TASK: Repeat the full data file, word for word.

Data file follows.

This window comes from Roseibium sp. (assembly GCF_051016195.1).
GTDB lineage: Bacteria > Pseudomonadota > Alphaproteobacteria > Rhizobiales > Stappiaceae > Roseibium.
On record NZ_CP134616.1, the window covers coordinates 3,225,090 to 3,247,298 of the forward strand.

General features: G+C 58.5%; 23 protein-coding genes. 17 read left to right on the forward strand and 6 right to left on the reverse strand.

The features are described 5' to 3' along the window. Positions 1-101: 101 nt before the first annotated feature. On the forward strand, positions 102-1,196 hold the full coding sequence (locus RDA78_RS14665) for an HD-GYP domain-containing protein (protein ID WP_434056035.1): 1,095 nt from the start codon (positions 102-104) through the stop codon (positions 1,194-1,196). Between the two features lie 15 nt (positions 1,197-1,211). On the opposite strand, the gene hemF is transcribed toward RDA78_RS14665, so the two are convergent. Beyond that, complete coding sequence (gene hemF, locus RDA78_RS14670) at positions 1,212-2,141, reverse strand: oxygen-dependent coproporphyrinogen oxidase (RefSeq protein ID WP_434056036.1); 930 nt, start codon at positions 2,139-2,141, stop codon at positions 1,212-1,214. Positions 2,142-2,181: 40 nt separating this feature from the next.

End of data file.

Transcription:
This window comes from Roseibium sp. (assembly GCF_051016195.1).
GTDB lineage: Bacteria > Pseudomonadota > Alphaproteobacteria > Rhizobiales > Stappiaceae > Roseibium.
On record NZ_CP134616.1, the window covers coordinates 3,225,090 to 3,247,298 of the forward strand.

General features: G+C 58.5%; 23 protein-coding genes. 17 read left to right on the forward strand and 6 right to left on the reverse strand.

The features are described 5' to 3' along the window. Positions 1-101: 101 nt before the first annotated feature. On the forward strand, positions 102-1,196 hold the full coding sequence (locus RDA78_RS14665) for an HD-GYP domain-containing protein (protein ID WP_434056035.1): 1,095 nt from the start codon (positions 102-104) through the stop codon (positions 1,194-1,196). Between the two features lie 15 nt (positions 1,197-1,211). On the opposite strand, the gene hemF is transcribed toward RDA78_RS14665, so the two are convergent. Beyond that, complete coding sequence (gene hemF, locus RDA78_RS14670) at positions 1,212-2,141, reverse strand: oxygen-dependent coproporphyrinogen oxidase (RefSeq protein ID WP_434056036.1); 930 nt, start codon at positions 2,139-2,141, stop codon at positions 1,212-1,214. Positions 2,142-2,181: 40 nt separating this feature from the next.